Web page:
Boar

From Safaripedia
Jump to: navigation, search
Wild Boar

Wild boar have been found in North America since the 15th century when European explorers released the animals from their ships. The first known infestation occurred in the West Indies by Christopher Columbus but the mainland soon followed, as did Hawaii. Some of the boars escaped, others were released intentionally for sport hunting. Wild boar are the ancestors of domesticated pigs and that connection allows the two to mate when pigs escape and become feral. Areas such as Florida and Texas are especially hard hit by the aggressive and successful animals. These states both have extensive hunting and trapping in an attempt to control the numbers.


Content List

1. Scientific & Common Names

2. Characteristics

a. Breeding

b. Behavior

3. History

4. Present Status

5. References


Scientific & Common Names

Kingdom – Animalia

Phylum – Chordata

Class – Mammalia

Order – Artiodactyla

Family – Suidae

Genus – Sus

Species – S. scrofa

Common Names – Wild boar, wild hog, feral pig, feral hog, razorback, Russian wild boar


Characteristics

Wild boar are among the most widely distributed of all land mammals. They are naturally found in Western Europe Asia and North Africa but are invasive in North America and the Hawaiian Islands. Like all pigs, boars are omnivores and are capable of eating almost anything, from roots and berries, to eggs and carrion. They are stocky and powerfully built, with short legs and a humped back. Their head is huge, measuring a third of the body length, with powerful muscles that allow the boar to use its head like a plow or battering ram. Their lower canine teeth form tusks, which can have an exposed length of over four inches and these continue to grow throughout their lives in males. Depending on the available food supplies, they can weigh up to 220 pounds, with males typically being about 40 pounds heavier than females.


Breeding

While females can breed at six months, they usually wait until they are over a year. They can breed during any season and are capable of producing two litters of 4-13 young each year. They are quite prolific and a healthy population can double in just four months. The piglets, called squeakers for the first ten months, are completely dependent on their mother, who stays close with them for the first few weeks. Their soft brown and tan striped coat begins to darken as they become juveniles, finally losing the stripes and becoming a deep brown when they are adults.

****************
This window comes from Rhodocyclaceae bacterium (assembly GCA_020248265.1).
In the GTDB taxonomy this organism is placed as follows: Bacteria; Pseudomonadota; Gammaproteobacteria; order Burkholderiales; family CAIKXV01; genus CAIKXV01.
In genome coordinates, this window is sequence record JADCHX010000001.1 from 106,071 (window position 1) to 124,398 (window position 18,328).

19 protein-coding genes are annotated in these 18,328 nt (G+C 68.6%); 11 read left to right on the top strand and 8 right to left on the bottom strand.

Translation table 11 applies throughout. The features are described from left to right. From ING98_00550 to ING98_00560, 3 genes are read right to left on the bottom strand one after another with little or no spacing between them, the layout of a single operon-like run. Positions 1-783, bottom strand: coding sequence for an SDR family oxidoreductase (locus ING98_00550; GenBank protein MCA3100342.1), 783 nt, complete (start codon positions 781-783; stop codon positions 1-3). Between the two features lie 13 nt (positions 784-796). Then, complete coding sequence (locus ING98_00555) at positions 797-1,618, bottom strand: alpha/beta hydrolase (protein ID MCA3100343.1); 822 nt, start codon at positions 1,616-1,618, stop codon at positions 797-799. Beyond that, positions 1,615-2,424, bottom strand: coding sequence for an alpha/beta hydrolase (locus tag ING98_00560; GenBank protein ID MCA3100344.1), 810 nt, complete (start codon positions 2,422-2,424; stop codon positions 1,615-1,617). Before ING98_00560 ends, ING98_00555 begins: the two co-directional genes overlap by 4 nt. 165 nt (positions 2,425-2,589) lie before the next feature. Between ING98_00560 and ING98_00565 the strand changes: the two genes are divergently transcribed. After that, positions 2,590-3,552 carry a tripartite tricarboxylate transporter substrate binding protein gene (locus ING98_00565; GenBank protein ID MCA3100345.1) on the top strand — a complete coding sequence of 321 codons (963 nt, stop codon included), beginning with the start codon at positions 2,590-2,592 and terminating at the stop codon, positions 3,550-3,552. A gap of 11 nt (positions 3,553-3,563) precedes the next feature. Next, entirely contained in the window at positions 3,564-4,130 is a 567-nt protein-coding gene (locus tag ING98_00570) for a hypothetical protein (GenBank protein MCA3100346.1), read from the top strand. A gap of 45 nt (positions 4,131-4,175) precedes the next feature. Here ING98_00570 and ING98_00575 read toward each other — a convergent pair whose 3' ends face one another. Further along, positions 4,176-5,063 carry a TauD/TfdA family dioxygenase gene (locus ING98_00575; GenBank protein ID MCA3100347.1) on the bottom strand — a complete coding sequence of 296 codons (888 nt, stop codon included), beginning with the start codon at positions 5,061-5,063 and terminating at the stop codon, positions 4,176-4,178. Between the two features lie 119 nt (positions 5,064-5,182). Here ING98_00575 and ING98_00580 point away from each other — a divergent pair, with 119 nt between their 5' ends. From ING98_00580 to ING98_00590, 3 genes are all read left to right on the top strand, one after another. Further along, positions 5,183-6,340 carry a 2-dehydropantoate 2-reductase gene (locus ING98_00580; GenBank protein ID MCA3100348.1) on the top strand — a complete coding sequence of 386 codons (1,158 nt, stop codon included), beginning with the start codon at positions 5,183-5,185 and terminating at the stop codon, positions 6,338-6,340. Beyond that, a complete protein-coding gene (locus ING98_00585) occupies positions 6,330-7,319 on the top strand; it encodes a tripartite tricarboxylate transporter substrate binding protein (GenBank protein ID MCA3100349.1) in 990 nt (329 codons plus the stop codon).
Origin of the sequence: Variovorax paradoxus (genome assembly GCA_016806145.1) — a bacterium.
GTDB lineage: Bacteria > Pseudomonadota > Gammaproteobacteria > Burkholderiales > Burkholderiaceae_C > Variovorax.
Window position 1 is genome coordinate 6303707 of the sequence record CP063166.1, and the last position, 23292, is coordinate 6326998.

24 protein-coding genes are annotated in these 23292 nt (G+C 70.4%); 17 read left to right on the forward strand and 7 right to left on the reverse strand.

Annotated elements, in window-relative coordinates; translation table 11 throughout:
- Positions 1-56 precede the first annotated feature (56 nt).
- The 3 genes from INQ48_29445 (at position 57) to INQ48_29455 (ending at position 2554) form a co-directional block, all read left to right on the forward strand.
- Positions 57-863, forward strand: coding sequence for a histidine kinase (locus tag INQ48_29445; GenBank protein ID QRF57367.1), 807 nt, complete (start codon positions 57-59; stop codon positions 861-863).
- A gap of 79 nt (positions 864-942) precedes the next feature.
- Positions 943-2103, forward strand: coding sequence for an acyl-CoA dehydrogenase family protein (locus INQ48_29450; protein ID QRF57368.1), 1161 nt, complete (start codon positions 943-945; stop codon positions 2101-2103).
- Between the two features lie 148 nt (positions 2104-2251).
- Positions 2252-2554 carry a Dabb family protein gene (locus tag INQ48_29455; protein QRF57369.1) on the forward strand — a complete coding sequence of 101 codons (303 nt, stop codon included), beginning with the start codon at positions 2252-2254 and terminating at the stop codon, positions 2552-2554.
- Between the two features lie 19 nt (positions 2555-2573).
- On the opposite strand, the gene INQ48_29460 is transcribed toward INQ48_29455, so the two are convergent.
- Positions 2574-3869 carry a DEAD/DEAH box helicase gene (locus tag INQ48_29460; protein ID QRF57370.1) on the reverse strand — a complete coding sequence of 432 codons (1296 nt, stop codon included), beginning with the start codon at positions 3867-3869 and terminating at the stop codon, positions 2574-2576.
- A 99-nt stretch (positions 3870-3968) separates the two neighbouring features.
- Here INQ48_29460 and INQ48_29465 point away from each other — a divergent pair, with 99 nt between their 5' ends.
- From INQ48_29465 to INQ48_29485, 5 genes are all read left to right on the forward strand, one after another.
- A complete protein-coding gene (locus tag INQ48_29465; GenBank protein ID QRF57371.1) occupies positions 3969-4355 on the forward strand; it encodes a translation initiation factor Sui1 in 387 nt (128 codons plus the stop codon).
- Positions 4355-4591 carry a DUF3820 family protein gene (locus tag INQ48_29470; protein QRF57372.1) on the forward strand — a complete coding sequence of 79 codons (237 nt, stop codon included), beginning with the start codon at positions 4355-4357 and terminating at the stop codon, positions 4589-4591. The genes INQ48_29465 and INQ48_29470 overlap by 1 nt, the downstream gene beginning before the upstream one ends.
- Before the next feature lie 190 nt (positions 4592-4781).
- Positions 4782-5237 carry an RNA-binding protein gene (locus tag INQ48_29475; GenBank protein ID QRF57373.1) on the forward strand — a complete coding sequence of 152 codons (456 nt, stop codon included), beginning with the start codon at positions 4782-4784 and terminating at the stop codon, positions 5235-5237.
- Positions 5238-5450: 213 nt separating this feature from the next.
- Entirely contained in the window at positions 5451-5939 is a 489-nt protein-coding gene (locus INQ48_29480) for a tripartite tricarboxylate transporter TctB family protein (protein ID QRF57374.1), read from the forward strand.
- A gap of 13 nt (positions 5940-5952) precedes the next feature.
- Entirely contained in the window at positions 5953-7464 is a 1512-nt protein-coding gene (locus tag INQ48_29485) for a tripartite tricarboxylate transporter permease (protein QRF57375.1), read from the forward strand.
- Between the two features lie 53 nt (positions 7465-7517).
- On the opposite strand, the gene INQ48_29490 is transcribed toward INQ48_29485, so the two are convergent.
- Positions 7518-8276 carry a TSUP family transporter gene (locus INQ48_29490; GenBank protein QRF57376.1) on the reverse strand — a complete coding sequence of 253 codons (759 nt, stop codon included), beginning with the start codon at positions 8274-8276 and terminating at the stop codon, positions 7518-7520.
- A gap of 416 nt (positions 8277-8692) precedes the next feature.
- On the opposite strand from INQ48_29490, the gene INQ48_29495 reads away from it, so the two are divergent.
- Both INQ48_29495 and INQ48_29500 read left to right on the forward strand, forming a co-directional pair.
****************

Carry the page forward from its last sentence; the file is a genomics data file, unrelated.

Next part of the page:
Behavior

Boars are aggressive, intelligent, and resourceful. They can adapt to nearly any conditions, providing it is not too dry or freezing. They easily live beside humans, despite some concerted efforts to eradicate them. They are very social animals, living in female dominated groups called sounders. Young males leave the sounder after about a year and they will live among other young males until they become more solitary adults.


History

The earliest fossils from boar were found in both Europe and Asia from the Pleistocene period. Beginning in 13,000BC, humans began to domesticate wild boar, creating most of the pig breeds that exist today.


Present status

Wild boar are considered a dangerous and invasive pest in many areas. They damage crops and compete with native species for food and territory. They can be especially damaging in the closed ecosystems of islands such as Hawaii, Galapagos, and Fiji. IUCN has them listed as least concern as they are in no danger of becoming extinct.


References

United States Department of Agriculture National Invasive Species Information Center

Rouhe, A., and M. Sytsma. 2007. Feral Swine Action Plan for Oregon (PDF | 1.43 MB) Portland State University Center for Lakes and Reservoirs. Prepared for the Oregon Invasive Species Council.

International Union for Conservation of Nature (IUCN)

Wild Pigs in the United States: Their History, Comparative Morphology, and Current Status by John J. Mayer, I. Lehr Brisbin Jr.

Exotic Animal Field Guide: Nonnative Hoofed Mammals in the United States by Elizabeth Cary Mungall